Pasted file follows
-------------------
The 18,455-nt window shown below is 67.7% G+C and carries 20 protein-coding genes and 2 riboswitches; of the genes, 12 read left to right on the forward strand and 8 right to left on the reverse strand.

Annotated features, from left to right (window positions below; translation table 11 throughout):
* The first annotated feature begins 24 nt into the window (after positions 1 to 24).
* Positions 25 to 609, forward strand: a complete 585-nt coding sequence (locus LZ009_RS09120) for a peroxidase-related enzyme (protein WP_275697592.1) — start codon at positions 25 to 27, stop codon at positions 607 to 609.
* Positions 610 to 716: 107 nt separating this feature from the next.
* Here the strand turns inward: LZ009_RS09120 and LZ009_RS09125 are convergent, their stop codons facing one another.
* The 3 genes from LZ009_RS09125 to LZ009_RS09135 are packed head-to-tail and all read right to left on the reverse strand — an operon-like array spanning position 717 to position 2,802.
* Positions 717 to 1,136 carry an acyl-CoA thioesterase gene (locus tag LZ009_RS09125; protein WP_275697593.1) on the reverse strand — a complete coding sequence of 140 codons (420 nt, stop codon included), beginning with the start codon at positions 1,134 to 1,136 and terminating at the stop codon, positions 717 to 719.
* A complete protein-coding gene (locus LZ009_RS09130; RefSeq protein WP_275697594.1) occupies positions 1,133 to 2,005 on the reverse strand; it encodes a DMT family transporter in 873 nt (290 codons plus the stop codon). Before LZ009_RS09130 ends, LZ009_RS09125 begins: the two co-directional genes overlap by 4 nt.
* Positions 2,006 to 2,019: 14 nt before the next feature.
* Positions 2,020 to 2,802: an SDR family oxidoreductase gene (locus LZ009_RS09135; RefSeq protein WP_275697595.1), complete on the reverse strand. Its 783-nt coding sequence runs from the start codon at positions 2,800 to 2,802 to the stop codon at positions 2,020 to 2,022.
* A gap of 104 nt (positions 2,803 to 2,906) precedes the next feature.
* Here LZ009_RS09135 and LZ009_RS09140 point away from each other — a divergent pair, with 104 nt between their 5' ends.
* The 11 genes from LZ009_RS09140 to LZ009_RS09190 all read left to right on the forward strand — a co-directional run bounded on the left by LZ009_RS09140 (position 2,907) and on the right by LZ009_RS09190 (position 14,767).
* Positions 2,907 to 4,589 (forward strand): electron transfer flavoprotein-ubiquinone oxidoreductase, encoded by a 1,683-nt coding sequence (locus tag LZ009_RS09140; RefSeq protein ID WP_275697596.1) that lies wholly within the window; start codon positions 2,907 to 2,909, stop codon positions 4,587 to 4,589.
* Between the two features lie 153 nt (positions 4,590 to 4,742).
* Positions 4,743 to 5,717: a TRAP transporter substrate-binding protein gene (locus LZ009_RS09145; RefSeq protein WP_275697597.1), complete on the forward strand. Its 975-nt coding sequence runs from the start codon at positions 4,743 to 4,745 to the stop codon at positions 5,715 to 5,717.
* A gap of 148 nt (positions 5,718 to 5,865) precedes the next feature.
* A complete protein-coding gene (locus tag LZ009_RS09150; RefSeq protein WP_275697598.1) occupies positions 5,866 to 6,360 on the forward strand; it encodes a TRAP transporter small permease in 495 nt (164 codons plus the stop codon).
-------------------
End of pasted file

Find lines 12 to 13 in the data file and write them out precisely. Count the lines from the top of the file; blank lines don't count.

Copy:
* A gap of 104 nt (positions 2,803 to 2,906) precedes the next feature.
* Here LZ009_RS09135 and LZ009_RS09140 point away from each other — a divergent pair, with 104 nt between their 5' ends.